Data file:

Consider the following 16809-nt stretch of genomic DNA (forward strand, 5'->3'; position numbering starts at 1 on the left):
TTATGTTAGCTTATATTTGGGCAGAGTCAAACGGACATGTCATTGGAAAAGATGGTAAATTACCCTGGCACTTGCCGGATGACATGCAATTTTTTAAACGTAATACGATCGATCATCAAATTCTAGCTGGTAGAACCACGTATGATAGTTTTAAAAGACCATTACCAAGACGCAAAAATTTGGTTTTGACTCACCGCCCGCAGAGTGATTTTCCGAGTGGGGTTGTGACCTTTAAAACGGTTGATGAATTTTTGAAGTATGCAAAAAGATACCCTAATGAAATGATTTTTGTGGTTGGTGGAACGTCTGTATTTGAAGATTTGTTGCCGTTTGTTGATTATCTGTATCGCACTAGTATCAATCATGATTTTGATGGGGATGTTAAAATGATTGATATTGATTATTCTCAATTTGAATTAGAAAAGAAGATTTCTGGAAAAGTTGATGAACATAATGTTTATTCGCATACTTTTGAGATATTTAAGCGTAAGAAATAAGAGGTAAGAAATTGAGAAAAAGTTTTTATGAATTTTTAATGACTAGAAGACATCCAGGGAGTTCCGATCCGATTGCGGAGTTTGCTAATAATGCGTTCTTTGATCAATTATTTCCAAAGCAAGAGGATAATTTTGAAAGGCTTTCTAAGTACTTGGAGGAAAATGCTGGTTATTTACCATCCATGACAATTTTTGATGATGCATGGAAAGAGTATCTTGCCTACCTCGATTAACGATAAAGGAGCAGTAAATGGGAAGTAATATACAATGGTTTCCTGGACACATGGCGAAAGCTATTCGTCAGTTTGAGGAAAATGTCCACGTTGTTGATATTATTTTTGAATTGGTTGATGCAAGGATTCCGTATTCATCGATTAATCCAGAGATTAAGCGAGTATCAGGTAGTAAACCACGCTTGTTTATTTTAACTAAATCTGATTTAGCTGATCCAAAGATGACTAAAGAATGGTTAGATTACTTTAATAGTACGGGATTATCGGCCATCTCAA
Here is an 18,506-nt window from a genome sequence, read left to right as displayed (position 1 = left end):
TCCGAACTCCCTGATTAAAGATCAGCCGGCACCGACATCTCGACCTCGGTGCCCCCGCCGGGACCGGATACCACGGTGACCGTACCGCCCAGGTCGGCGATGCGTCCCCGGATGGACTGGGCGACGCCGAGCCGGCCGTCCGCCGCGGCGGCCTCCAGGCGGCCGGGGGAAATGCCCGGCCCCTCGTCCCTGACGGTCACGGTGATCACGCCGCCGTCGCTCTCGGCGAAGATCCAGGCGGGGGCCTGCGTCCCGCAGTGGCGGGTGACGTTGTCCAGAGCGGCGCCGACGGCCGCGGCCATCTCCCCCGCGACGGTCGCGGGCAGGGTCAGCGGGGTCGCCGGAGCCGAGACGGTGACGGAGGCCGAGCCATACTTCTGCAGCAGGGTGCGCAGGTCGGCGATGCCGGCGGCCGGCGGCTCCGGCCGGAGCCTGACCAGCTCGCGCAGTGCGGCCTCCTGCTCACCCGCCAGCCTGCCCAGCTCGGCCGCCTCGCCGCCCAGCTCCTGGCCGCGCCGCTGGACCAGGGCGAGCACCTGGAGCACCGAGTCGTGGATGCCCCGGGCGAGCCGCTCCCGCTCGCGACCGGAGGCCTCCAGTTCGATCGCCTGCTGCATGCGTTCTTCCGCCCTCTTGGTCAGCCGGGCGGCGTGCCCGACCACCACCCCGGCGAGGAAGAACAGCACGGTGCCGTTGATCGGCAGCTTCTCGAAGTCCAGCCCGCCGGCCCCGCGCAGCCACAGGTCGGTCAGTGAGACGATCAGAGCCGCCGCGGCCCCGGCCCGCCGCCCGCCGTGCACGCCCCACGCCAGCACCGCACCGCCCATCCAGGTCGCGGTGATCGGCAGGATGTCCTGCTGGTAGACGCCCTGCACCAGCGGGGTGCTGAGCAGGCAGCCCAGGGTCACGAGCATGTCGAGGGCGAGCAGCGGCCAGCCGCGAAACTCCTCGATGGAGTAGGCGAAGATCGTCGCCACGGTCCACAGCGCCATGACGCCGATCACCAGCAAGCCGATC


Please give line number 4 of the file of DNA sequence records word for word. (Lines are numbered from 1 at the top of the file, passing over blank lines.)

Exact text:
TCCGAACTCCCTGATTAAAGATCAGCCGGCACCGACATCTCGACCTCGGTGCCCCCGCCGGGACCGGATACCACGGTGACCGTACCGCCCAGGTCGGCGATGCGTCCCCGGATGGACTGGGCGACGCCGAGCCGGCCGTCCGCCGCGGCGGCCTCCAGGCGGCCGGGGGAAATGCCCGGCCCCTCGTCCCTGACGGTCACGGTGATCACGCCGCCGTCGCTCTCGGCGAAGATCCAGGCGGGGGCCTGCGTCCCGCAGTGGCGGGTGACGTTGTCCAGAGCGGCGCCGACGGCCGCGGCCATCTCCCCCGCGACGGTCGCGGGCAGGGTCAGCGGGGTCGCCGGAGCCGAGACGGTGACGGAGGCCGAGCCATACTTCTGCAGCAGGGTGCGCAGGTCGGCGATGCCGGCGGCCGGCGGCTCCGGCCGGAGCCTGACCAGCTCGCGCAGTGCGGCCTCCTGCTCACCCGCCAGCCTGCCCAGCTCGGCCGCCTCGCCGCCCAGCTCCTGGCCGCGCCGCTGGACCAGGGCGAGCACCTGGAGCACCGAGTCGTGGATGCCCCGGGCGAGCCGCTCCCGCTCGCGACCGGAGGCCTCCAGTTCGATCGCCTGCTGCATGCGTTCTTCCGCCCTCTTGGTCAGCCGGGCGGCGTGCCCGACCACCACCCCGGCGAGGAAGAACAGCACGGTGCCGTTGATCGGCAGCTTCTCGAAGTCCAGCCCGCCGGCCCCGCGCAGCCACAGGTCGGTCAGTGAGACGATCAGAGCCGCCGCGGCCCCGGCCCGCCGCCCGCCGTGCACGCCCCACGCCAGCACCGCACCGCCCATCCAGGTCGCGGTGATCGGCAGGATGTCCTGCTGGTAGACGCCCTGCACCAGCGGGGTGCTGAGCAGGCAGCCCAGGGTCACGAGCATGTCGAGGGCGAGCAGCGGCCAGCCGCGAAACTCCTCGATGGAGTAGGCGAAGATCGTCGCCACGGTCCACAGCGCCATGACGCCGATCACCAGCAAGCCGATC